56 Alberta Law Review 669 (2019)
Through European colonization in North America, the time-honored rule of law, or good way of life, in Indigenous communities was displaced with external forums and processes, primarily from the British juridical traditions. In contemporary Canada, the use of external laws as a tool of colonization and the injustice experienced by Aboriginal peoples in Canadian courts has been the focus of media attention, policy papers, and legal reports for decades. The Canadian justice system is viewed by many as external and a means of subjugation for First Nation, Métis and Inuit peoples. As the Canadian government has attempted to come to terms with the long shadow cast by colonization, Indigenous peoples are consistently and increasingly calling for the ability to fully self-govern and reinstate Indigenous law and legal principles.
This article will first discuss the current issues in the Canadian judiciary for Aboriginal peoples with a focus on criminal law and child welfare practices. Tracing the response to the crisis of overincarceration of Aboriginal peoples, the Supreme Court of Canada has laid out principles on appropriate sentencing of Aboriginal offenders. Another response has been to develop specialized provincial courts for proper sentencing of Aboriginal peoples. Despite these efforts, overincarceration continues to increase. Next, the statistics on the over-removal of Aboriginal children from their homes will be discussed and the role of the Canadian judiciary.
To provide an example from the United States, Tribal Courts have been instrumental in providing culturally appropriate dispute resolution forums in Indigenous communities, particularly for domestic issues such as child welfare and for criminal conduct occurring on reservations. By comparing the growth of U.S. Tribal Courts and the beginnings of justice systems that are formally recognized for Aboriginal peoples in Canada, the article will provide insight and recommendations to address the need for Aboriginal peoples to implement their own judicial forums. Next, the efforts of First Nations through Section 107 of the Indian Act Native Justices of the Peace program will be discussed. A review of the Court of Kahan:wake and the Akwesasne Court as trailblazers for more Indigenous courts in Canada follows. The article will conclude with a recommendation for the creation of a system of Indigenous Community Courts and the necessary steps to realize Indigenous-led justice initiatives including appropriate recognition of jurisdiction and proper funding.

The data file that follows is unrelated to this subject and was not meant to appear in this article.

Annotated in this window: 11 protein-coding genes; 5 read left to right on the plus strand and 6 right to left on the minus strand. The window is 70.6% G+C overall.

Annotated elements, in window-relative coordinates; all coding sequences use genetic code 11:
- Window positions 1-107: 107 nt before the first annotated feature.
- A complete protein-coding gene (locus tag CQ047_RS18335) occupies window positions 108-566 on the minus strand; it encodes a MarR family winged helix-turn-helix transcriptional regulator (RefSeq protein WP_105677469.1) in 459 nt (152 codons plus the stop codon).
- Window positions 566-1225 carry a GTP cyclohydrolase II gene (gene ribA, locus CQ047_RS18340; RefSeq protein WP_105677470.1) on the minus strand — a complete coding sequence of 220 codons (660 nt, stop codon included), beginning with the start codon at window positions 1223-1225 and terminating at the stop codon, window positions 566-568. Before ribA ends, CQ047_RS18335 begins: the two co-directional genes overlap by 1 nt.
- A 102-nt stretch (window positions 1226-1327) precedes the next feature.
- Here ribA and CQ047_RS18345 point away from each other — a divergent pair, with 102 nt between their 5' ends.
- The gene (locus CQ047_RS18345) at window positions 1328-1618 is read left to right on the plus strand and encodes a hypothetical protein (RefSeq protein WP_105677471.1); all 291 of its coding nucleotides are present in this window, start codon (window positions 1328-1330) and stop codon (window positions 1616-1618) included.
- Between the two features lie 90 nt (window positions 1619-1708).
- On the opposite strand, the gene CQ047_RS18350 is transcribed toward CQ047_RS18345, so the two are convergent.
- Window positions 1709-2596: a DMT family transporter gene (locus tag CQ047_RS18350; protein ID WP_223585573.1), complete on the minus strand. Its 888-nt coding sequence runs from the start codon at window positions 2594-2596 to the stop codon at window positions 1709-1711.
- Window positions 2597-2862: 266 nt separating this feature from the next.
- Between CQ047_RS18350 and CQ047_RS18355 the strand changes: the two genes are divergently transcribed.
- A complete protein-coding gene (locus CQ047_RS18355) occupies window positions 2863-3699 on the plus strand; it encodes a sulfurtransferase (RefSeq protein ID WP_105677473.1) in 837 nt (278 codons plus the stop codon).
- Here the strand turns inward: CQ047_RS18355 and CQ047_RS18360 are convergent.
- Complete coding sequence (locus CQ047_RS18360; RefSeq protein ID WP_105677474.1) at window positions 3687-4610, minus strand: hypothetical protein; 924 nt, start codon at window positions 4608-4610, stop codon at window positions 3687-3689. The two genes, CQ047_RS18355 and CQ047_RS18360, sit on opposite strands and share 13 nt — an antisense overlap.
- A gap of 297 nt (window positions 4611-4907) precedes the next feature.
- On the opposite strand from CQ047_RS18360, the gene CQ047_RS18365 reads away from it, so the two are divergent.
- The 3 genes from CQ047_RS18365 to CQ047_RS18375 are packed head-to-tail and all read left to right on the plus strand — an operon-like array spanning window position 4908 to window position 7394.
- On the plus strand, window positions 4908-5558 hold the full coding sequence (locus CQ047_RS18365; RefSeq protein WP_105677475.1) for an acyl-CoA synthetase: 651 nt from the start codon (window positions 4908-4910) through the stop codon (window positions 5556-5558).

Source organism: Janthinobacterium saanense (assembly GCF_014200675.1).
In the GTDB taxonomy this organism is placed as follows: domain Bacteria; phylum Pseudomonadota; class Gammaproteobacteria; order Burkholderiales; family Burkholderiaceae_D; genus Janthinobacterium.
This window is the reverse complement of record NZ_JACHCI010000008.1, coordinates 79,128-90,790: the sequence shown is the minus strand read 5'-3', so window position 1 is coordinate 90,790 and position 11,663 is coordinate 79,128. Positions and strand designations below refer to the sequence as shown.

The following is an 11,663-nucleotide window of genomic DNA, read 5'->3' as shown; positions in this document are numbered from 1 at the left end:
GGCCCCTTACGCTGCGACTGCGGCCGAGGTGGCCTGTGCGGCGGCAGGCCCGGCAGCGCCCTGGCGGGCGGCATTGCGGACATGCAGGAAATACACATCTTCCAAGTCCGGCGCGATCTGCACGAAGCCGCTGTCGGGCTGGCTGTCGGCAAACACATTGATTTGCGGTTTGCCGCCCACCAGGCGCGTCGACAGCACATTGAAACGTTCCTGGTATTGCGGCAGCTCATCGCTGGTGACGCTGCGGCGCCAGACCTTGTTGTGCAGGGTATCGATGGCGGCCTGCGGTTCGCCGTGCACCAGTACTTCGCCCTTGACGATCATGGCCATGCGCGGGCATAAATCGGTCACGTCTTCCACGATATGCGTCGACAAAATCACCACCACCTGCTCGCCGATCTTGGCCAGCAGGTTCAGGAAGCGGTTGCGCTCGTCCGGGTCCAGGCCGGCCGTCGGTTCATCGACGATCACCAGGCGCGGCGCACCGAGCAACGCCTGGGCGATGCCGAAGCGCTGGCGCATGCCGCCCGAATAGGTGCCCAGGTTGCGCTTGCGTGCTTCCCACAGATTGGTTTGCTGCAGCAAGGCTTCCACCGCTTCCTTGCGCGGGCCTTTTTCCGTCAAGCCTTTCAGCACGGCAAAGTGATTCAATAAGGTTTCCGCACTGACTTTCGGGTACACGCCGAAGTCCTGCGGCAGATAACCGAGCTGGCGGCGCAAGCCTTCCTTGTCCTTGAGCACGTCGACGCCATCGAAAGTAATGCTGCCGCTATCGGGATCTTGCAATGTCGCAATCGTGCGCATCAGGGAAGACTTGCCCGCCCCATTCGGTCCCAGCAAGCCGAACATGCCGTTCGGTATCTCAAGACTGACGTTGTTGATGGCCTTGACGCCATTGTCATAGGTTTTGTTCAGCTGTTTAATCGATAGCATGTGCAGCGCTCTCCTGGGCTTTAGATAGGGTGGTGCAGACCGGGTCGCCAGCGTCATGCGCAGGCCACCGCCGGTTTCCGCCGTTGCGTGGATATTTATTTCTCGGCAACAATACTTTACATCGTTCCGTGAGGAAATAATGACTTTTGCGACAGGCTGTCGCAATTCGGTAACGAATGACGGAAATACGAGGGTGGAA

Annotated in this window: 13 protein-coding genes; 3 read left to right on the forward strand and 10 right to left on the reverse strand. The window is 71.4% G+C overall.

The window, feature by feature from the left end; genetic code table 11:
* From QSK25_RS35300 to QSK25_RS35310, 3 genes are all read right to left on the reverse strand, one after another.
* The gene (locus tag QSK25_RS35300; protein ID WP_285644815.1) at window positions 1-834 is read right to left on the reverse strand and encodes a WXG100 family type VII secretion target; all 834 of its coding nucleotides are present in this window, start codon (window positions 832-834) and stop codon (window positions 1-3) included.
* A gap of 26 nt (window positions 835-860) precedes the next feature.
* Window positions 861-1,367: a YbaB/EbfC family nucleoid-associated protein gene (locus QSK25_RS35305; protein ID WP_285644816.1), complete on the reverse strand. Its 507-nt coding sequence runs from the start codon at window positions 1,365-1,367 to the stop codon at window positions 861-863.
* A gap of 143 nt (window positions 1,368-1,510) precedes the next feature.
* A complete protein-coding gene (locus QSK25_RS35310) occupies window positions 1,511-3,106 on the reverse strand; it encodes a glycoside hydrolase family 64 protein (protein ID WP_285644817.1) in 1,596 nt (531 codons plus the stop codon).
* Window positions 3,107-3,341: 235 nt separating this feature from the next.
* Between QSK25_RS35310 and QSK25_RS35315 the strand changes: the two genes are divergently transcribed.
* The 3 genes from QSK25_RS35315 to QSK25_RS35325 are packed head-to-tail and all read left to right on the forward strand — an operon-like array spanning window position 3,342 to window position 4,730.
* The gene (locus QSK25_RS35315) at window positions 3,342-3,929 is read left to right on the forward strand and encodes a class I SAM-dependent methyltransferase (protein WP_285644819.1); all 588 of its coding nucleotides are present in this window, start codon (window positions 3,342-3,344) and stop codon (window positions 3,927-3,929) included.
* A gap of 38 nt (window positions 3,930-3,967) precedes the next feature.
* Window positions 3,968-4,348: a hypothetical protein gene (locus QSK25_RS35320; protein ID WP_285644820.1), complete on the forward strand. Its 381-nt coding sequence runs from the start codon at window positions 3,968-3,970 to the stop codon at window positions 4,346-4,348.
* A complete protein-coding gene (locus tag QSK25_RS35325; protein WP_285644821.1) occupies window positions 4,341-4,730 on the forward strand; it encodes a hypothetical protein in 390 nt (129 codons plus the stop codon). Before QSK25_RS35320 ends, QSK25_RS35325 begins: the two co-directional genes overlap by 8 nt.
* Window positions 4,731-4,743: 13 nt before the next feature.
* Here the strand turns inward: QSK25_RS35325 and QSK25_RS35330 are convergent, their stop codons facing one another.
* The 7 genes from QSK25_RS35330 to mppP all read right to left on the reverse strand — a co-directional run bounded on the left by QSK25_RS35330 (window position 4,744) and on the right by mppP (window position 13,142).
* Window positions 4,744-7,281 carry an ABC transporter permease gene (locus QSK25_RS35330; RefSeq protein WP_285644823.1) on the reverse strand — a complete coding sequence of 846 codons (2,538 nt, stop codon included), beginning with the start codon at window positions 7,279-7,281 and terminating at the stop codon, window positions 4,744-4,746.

EagleWoman, Angelique, "Envisioning Indigenous Community Courts to Realize Justice in Canada for First Nations" (2019). Faculty Scholarship. 489.